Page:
How to make your business thrive during the coronavirus outbreak

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We live uncertain times with many businesses facing full shut down after two of the hardest months for sales since the Great Depression in the 1930s. The current pandemic didn’t only affect the healthcare system but fundamentally changed the way we do business.

Competitivity and profit are no longer the markers that determine a business’ success, as over 60% of the companies struggle to make ends meet. However, some business models thrived during the current outbreak and may continue to rise in the upcoming months as the world we knew before no longer exists.

Specialists estimate that it may take years before we can bounce back to the way our lives were before if the companies are powerful enough to adjust to the new ways we conduct business. Some others will close their gates forever, especially in the tourism and service industry, as nobody can predict when it will be safe again to open bars, terraces, restaurants, and promote big events.

In a country where over 40 million people are currently unemployed and more than 50% of the businesses struggle to survive, here are some ways you can boost your sales if you own a small company.

Adapt your services to the current situation

The phrase “Adapt or Die” seems more relevant than ever, with people struggling to find new ways to cope with the constant changes caused by the Coronavirus outbreak. If you used to rely on a B2C business model with face-to-face meetings and interactions with your customers, you need to rethink the entire process.

Doing business during these unsettling times must bring the best of you in terms of leadership and marketing, which means you have to prove to yourself and your clients that you can adapt to meet the current market requirements.

In other ways, consider selling your services and products online or directly in stores, and rely less on human interaction.

Market products and services relevant to the current situation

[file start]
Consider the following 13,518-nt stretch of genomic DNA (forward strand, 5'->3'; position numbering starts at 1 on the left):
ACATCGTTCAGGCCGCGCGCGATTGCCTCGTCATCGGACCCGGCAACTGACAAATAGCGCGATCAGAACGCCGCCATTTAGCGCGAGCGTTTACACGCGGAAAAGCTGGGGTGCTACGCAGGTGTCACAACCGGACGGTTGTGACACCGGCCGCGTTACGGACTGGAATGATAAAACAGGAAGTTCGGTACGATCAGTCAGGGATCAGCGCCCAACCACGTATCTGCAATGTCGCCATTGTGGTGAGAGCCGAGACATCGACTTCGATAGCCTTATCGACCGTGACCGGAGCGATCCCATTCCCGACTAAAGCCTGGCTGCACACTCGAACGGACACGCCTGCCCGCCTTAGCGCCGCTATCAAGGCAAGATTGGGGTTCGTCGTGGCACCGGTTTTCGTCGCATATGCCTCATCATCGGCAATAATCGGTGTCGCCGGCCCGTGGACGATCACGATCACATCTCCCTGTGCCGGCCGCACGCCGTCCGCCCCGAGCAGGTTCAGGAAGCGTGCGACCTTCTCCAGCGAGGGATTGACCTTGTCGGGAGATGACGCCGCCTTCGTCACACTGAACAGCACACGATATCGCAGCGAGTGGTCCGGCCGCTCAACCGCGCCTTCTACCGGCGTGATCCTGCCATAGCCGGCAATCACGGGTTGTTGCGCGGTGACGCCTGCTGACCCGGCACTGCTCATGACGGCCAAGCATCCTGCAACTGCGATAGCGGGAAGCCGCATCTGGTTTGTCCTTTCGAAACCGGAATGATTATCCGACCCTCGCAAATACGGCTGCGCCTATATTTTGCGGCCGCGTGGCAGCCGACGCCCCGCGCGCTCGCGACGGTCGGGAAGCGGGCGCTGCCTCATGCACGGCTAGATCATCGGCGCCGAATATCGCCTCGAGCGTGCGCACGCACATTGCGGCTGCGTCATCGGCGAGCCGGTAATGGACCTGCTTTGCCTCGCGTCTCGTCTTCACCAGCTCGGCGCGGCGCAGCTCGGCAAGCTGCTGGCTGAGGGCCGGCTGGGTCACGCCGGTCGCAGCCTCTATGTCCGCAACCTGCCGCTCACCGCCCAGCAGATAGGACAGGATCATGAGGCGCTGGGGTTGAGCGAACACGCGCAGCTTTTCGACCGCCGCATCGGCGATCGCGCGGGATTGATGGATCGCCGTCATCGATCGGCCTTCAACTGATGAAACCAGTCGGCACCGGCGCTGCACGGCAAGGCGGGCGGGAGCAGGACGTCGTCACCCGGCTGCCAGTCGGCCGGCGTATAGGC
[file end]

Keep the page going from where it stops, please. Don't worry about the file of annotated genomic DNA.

It’s true that most businesses are trying to get back to normal now that the emergency state was lifted by the government, but this doesn’t mean that all products and services that were sold before the pandemic will have a comeback in the next few months.

Your products must stay relevant to the current conditions without losing touch with your authenticity or business profile.

In other words, you can readjust the production lines to meet the current market needs without pulling out from what your business is known for. If you used to sell clothes and accessories, you can easily readjust the production lines to make scrubs and overalls to meet the needs in the healthcare sector.

The same goes for those who used to have cosmetic lines - readjust the production so you can make hand sanitizer, cleaning supplies, and other necessary items that the world is still short on.

This type of market strategy and fast adjustment can be seen in some of the most successful business models in the world, with companies worth billions of dollars, just like the case of fashion mogul LVMH. Louis Vuitton, similar to other luxury perfume and clothing brands, has changed its fragrance producing lines to create disinfectants and cleaning agents.

Slowly return to your business profile

Not all production lines can be redesigned and not all small companies produce goods that are in high demand right now. The good news is that no matter the season, and no matter the current economic situation, people will still need to get dressed, to eat, drink, go to work, decorate their gardens or patios with nice designs, or change their cars.

Sales might go slow for a while, depending on how expensive the products and services you’re producing or how relevant they are for the current crisis. Learn to be more receptive to the market’s needs and wait for better times.